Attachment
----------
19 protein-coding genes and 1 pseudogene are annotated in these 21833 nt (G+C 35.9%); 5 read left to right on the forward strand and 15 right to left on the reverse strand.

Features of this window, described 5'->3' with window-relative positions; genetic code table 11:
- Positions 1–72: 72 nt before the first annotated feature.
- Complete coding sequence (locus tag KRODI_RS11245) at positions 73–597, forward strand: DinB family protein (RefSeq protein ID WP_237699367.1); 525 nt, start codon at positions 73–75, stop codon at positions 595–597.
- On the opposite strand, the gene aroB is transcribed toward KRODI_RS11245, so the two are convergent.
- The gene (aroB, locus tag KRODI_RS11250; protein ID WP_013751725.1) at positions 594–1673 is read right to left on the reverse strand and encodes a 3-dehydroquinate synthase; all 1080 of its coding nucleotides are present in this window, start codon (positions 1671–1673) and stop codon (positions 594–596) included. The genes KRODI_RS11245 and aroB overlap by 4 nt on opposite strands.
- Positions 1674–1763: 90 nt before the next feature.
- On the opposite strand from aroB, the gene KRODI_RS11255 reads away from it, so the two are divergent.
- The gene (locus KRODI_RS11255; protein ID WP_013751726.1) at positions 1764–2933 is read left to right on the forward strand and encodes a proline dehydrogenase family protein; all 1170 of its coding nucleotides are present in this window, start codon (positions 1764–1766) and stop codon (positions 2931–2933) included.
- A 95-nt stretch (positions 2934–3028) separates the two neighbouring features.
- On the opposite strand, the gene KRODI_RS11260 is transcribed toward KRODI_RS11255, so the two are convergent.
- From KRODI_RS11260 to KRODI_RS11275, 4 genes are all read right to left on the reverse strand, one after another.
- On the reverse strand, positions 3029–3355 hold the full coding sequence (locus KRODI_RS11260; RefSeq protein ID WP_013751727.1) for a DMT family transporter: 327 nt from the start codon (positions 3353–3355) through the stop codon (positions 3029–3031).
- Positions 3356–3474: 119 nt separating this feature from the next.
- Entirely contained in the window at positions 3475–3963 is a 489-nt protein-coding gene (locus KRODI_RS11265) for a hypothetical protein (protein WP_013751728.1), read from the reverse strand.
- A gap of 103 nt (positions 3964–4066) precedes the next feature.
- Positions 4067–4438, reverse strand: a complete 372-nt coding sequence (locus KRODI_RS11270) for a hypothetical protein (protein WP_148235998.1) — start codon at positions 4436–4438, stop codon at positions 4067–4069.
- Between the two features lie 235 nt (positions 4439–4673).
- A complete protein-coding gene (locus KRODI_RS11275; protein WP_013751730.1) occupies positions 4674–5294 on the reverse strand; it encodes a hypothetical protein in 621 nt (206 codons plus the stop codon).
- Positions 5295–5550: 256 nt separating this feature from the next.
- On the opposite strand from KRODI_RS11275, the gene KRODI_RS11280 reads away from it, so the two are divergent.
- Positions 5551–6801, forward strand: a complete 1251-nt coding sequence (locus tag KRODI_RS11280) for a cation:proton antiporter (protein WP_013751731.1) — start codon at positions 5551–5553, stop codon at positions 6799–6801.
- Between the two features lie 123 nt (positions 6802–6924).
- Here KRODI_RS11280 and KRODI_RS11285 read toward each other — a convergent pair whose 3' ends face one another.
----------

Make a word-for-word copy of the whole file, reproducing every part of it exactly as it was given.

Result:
19 protein-coding genes and 1 pseudogene are annotated in these 21833 nt (G+C 35.9%); 5 read left to right on the forward strand and 15 right to left on the reverse strand.

Features of this window, described 5'->3' with window-relative positions; genetic code table 11:
- Positions 1–72: 72 nt before the first annotated feature.
- Complete coding sequence (locus tag KRODI_RS11245) at positions 73–597, forward strand: DinB family protein (RefSeq protein ID WP_237699367.1); 525 nt, start codon at positions 73–75, stop codon at positions 595–597.
- On the opposite strand, the gene aroB is transcribed toward KRODI_RS11245, so the two are convergent.
- The gene (aroB, locus tag KRODI_RS11250; protein ID WP_013751725.1) at positions 594–1673 is read right to left on the reverse strand and encodes a 3-dehydroquinate synthase; all 1080 of its coding nucleotides are present in this window, start codon (positions 1671–1673) and stop codon (positions 594–596) included. The genes KRODI_RS11245 and aroB overlap by 4 nt on opposite strands.
- Positions 1674–1763: 90 nt before the next feature.
- On the opposite strand from aroB, the gene KRODI_RS11255 reads away from it, so the two are divergent.
- The gene (locus KRODI_RS11255; protein ID WP_013751726.1) at positions 1764–2933 is read left to right on the forward strand and encodes a proline dehydrogenase family protein; all 1170 of its coding nucleotides are present in this window, start codon (positions 1764–1766) and stop codon (positions 2931–2933) included.
- A 95-nt stretch (positions 2934–3028) separates the two neighbouring features.
- On the opposite strand, the gene KRODI_RS11260 is transcribed toward KRODI_RS11255, so the two are convergent.
- From KRODI_RS11260 to KRODI_RS11275, 4 genes are all read right to left on the reverse strand, one after another.
- On the reverse strand, positions 3029–3355 hold the full coding sequence (locus KRODI_RS11260; RefSeq protein ID WP_013751727.1) for a DMT family transporter: 327 nt from the start codon (positions 3353–3355) through the stop codon (positions 3029–3031).
- Positions 3356–3474: 119 nt separating this feature from the next.
- Entirely contained in the window at positions 3475–3963 is a 489-nt protein-coding gene (locus KRODI_RS11265) for a hypothetical protein (protein WP_013751728.1), read from the reverse strand.
- A gap of 103 nt (positions 3964–4066) precedes the next feature.
- Positions 4067–4438, reverse strand: a complete 372-nt coding sequence (locus KRODI_RS11270) for a hypothetical protein (protein WP_148235998.1) — start codon at positions 4436–4438, stop codon at positions 4067–4069.
- Between the two features lie 235 nt (positions 4439–4673).
- A complete protein-coding gene (locus KRODI_RS11275; protein WP_013751730.1) occupies positions 4674–5294 on the reverse strand; it encodes a hypothetical protein in 621 nt (206 codons plus the stop codon).
- Positions 5295–5550: 256 nt separating this feature from the next.
- On the opposite strand from KRODI_RS11275, the gene KRODI_RS11280 reads away from it, so the two are divergent.
- Positions 5551–6801, forward strand: a complete 1251-nt coding sequence (locus tag KRODI_RS11280) for a cation:proton antiporter (protein WP_013751731.1) — start codon at positions 5551–5553, stop codon at positions 6799–6801.
- Between the two features lie 123 nt (positions 6802–6924).
- Here KRODI_RS11280 and KRODI_RS11285 read toward each other — a convergent pair whose 3' ends face one another.